What’s a Beneficiary?
Wondering what is a beneficiary?
Designating your beneficiaries — the people or corporations who will receive the benefits from your policy or accounts after you die — is a key component of owning life insurance and other financial products.
Because you can’t alter a beneficiary designation after you’re gone, it’s important to think about who’ll receive your assets or the payout (called a “death benefit”) from your life insurance policy.
Here’s some basic information on beneficiaries that can be useful.
As experts in our field, we discuss the following in this article:
Our team at EveryInvestor has delved into hours of research and consulted industry experts to bring you everything you need to know about beneficiaries in 2022.
Here’s what we found.
What’s a Beneficiary?
A beneficiary is a person or entity named as the recipient of a life insurance policy’s death benefit.
You can have one or more beneficiaries, and you should identify them in your will. You can also add beneficiaries to pensions, investments, savings, and life insurance plans.
You may select recipients based on their needs, or you may own items that are best suited to specific friends or family members.
What’s the Role of a Beneficiary?
Beneficiaries are the person or persons you designate to inherit your money, property, and things.
When you make a will or other legal contracts that require you to name someone to benefit in your place, you’ll also name beneficiaries.
Almost every financial institution will ask you to name a beneficiary when you open a new account — a bank account, life insurance, a brokerage account, and retirement accounts like a 401k and IRA, among others.
Types of Beneficiaries
There are 2 types of beneficiaries: primary and secondary.
Here’s more information.
Primary Beneficiaries Versus Contingent Beneficiaries
Primary beneficiaries are the person or persons who will get your life insurance policy’s death benefit first, usually your spouse, children, or other family members.
Most policies allow you to name at least one backup beneficiary, also known as a contingent beneficiary.
If all the primary beneficiaries have died, they distribute the death benefit to the secondary beneficiaries.
What’s a Secondary Beneficiary?
A secondary or contingent beneficiary is the backup or supplementary beneficiary.
If the primary beneficiary is deceased, unavailable, or refuses to receive the proceeds, the secondary beneficiary receives the funds.
People frequently name charities as contingent beneficiaries. If your intended beneficiary dies before you, the money will go to your favoured charity.
Including contingent beneficiaries in your will is a smart idea because it can help prevent family turmoil after your death.
Why It’s Important to Choose a Beneficiary
It’s important to choose a beneficiary because your will doesn’t govern many financial instruments, including life insurance benefits.
Making sure you’ve named a beneficiary for all of your policies and accounts ensures they distribute the benefits as you wish.
Although naming a beneficiary isn’t required, it’s typically the reason people purchase life insurance – to benefit someone they care about.
When you die, your other assets may also be of use to the people you care about.
If you don’t designate a beneficiary, it may be unclear who gets the funds, which can delay the benefit payment.
What Happens if You Don’t Appoint Beneficiaries?
For retirement accounts like a 401k, if you die without naming a beneficiary, they will hold your assets in probate — a legal process where a court has to sort out your financial situation and determine how to distribute your assets.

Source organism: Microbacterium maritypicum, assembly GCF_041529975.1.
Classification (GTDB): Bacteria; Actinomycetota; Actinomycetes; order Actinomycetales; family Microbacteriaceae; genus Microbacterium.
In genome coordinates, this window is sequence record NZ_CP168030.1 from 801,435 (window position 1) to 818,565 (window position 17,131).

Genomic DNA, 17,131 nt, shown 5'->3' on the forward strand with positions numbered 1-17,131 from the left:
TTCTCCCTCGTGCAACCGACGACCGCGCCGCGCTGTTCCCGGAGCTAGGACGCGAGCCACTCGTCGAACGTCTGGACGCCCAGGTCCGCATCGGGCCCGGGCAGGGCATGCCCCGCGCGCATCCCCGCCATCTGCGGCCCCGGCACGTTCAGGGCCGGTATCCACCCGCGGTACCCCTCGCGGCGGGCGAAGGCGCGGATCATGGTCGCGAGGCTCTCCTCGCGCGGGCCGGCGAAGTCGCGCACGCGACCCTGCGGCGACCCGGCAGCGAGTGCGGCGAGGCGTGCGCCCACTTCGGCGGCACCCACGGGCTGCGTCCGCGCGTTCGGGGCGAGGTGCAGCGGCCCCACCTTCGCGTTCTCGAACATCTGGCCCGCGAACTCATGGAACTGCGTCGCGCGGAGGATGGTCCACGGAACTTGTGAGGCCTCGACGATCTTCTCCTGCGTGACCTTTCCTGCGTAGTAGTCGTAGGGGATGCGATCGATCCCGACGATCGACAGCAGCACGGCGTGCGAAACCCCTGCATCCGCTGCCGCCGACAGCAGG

Most life insurance policies have a default order of payment if you do not name a beneficiary.
For many individual policies they pay the death benefit to the owner of the policy if they differ from the insured person and are still alive, otherwise they pay it to the owner’s estate.
For group insurance policies, the order typically starts with your spouse, then your children, then your parents, and then your estate.
If there is no default order specified in your policy, the payout goes to your estate, or is held in probate.
In either case, the probate process can be lengthy and complicated, and it may take years before your loved ones can access your assets. You can avoid this by designating beneficiaries.
How to Choose a Beneficiary
When choosing a beneficiary, consider who requires the money and whether a particular account type will benefit one beneficiary more than another.
It’s critical to evaluate your beneficiaries’ designations frequently once you’ve chosen them. Major life events (death, divorce, or birth) may cause you to change your mind about who you want as your beneficiary.
The last thing you want is for your money to end up in the hands of someone you don’t care about.
Important to remember.
You’ll also want to make sure that your will doesn’t contradict your beneficiary designations. In most cases, beneficiary designations take precedent over your will.
In principle, you have complete control over your beneficiaries, though the law restricts your ability to nominate someone other than your spouse as a beneficiary on some retirement accounts.
Most financial services businesses will give you a form or a webpage to designate your beneficiary.
Your company may keep your beneficiaries on file for all of your employee benefits — life insurance, retirement plans, profit-sharing plans, and other benefits — if you have life insurance or retirement accounts with them.
Check with your financial professional to be sure you have beneficiaries on file if you have investments, retirement accounts, or life insurance with them.
What Happens if a Minor Is a Beneficiary?
There are specific concerns when naming beneficiaries if you have minor children. Minor children are not eligible to collect life insurance payouts or inheritances in the same way that adults are.
If a life insurance policy has minor children as beneficiaries, the proceeds go to their legal guardians.
You could choose to build a trust and name it as a beneficiary on your life insurance policy or in your will.
The insurer pays the proceeds into a trust for the minor beneficiary. Your trustee would be in charge of your minor child’s trust funds.